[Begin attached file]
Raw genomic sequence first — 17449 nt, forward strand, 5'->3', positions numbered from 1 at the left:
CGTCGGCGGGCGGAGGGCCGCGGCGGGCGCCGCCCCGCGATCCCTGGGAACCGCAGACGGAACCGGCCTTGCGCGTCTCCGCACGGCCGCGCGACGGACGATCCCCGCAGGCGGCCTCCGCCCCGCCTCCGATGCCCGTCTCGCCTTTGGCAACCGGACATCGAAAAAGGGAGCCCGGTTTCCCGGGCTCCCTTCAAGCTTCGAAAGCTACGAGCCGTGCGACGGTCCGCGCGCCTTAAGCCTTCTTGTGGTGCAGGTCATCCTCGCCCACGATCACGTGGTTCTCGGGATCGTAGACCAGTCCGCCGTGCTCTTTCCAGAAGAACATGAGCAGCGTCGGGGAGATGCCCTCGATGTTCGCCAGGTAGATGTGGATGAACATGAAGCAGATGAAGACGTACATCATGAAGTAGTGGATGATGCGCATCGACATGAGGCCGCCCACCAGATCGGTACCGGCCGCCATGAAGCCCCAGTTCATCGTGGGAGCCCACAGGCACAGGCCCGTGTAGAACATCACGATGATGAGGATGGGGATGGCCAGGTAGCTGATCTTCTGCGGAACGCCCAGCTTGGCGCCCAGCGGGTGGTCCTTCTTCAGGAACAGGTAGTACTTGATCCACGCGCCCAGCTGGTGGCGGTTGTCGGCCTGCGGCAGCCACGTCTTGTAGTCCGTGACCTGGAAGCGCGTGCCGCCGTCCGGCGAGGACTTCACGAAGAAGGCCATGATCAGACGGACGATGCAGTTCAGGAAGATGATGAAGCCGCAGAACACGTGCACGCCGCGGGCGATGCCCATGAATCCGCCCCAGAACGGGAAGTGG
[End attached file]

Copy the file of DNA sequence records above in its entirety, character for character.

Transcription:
Raw genomic sequence first — 17449 nt, forward strand, 5'->3', positions numbered from 1 at the left:
CGTCGGCGGGCGGAGGGCCGCGGCGGGCGCCGCCCCGCGATCCCTGGGAACCGCAGACGGAACCGGCCTTGCGCGTCTCCGCACGGCCGCGCGACGGACGATCCCCGCAGGCGGCCTCCGCCCCGCCTCCGATGCCCGTCTCGCCTTTGGCAACCGGACATCGAAAAAGGGAGCCCGGTTTCCCGGGCTCCCTTCAAGCTTCGAAAGCTACGAGCCGTGCGACGGTCCGCGCGCCTTAAGCCTTCTTGTGGTGCAGGTCATCCTCGCCCACGATCACGTGGTTCTCGGGATCGTAGACCAGTCCGCCGTGCTCTTTCCAGAAGAACATGAGCAGCGTCGGGGAGATGCCCTCGATGTTCGCCAGGTAGATGTGGATGAACATGAAGCAGATGAAGACGTACATCATGAAGTAGTGGATGATGCGCATCGACATGAGGCCGCCCACCAGATCGGTACCGGCCGCCATGAAGCCCCAGTTCATCGTGGGAGCCCACAGGCACAGGCCCGTGTAGAACATCACGATGATGAGGATGGGGATGGCCAGGTAGCTGATCTTCTGCGGAACGCCCAGCTTGGCGCCCAGCGGGTGGTCCTTCTTCAGGAACAGGTAGTACTTGATCCACGCGCCCAGCTGGTGGCGGTTGTCGGCCTGCGGCAGCCACGTCTTGTAGTCCGTGACCTGGAAGCGCGTGCCGCCGTCCGGCGAGGACTTCACGAAGAAGGCCATGATCAGACGGACGATGCAGTTCAGGAAGATGATGAAGCCGCAGAACACGTGCACGCCGCGGGCGATGCCCATGAATCCGCCCCAGAACGGGAAGTGG